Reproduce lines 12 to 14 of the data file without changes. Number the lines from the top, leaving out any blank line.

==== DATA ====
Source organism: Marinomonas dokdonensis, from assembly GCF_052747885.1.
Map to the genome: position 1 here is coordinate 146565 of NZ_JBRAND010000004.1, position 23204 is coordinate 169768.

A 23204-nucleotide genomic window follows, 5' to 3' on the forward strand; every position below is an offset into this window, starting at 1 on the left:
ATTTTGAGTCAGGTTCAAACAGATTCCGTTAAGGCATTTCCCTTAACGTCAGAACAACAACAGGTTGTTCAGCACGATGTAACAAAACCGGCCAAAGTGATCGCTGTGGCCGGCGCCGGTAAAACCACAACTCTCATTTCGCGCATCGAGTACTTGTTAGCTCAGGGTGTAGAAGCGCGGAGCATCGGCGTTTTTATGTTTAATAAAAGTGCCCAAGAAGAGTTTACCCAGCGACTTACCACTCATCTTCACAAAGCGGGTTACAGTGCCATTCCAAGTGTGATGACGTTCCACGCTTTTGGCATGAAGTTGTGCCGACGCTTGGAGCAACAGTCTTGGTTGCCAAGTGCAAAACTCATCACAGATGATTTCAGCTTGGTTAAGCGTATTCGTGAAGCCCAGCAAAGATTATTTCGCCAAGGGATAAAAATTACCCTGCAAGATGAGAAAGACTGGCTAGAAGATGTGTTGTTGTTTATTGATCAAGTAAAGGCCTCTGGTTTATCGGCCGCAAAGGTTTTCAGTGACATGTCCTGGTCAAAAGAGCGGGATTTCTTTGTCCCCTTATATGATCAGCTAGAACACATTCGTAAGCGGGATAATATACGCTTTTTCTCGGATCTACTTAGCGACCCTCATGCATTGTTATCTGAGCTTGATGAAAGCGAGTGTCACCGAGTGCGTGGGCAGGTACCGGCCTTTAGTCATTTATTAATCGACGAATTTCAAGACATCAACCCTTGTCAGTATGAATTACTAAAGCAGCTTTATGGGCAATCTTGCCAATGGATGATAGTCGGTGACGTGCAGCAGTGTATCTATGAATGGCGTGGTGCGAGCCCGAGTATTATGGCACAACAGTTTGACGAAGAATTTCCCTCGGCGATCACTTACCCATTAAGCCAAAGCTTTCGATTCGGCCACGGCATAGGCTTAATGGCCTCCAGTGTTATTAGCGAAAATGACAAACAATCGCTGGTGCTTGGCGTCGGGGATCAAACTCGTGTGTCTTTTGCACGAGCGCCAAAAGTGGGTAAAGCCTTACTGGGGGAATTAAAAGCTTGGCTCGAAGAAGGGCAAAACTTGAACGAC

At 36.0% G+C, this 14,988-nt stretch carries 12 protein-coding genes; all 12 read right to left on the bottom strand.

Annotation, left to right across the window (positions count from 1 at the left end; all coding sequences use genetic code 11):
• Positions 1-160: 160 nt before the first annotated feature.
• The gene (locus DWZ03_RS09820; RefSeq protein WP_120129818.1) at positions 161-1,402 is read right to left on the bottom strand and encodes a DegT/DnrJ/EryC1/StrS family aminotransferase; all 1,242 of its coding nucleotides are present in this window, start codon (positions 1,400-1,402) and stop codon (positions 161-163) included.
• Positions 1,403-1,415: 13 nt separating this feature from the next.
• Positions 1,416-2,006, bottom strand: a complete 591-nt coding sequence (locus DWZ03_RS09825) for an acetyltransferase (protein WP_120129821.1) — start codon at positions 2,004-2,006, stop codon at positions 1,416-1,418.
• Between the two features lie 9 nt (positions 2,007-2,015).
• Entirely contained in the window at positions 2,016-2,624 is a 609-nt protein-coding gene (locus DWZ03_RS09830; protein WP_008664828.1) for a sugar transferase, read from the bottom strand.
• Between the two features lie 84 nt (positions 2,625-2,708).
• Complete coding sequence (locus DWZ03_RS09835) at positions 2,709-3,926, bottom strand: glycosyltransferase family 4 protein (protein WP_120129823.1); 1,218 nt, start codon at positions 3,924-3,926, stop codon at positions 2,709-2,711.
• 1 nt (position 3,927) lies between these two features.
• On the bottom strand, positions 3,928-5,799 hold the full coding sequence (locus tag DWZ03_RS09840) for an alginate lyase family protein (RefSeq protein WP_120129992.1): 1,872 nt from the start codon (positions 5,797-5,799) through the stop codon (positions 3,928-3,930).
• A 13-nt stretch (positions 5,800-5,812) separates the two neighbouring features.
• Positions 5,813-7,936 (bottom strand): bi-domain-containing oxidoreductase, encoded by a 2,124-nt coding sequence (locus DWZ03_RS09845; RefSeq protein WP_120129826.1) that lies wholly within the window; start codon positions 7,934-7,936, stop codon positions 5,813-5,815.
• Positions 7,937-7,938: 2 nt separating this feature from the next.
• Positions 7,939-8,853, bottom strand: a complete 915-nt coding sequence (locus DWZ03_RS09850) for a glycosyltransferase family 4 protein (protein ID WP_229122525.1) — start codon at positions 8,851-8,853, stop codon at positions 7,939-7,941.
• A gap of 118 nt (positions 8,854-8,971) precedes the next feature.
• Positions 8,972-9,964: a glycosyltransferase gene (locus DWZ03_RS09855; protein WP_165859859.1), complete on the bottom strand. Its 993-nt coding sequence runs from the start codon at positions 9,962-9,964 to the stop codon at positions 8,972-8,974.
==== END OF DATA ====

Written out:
• Entirely contained in the window at positions 2,016-2,624 is a 609-nt protein-coding gene (locus DWZ03_RS09830; protein WP_008664828.1) for a sugar transferase, read from the bottom strand.
• Between the two features lie 84 nt (positions 2,625-2,708).
• Complete coding sequence (locus DWZ03_RS09835) at positions 2,709-3,926, bottom strand: glycosyltransferase family 4 protein (protein WP_120129823.1); 1,218 nt, start codon at positions 3,924-3,926, stop codon at positions 2,709-2,711.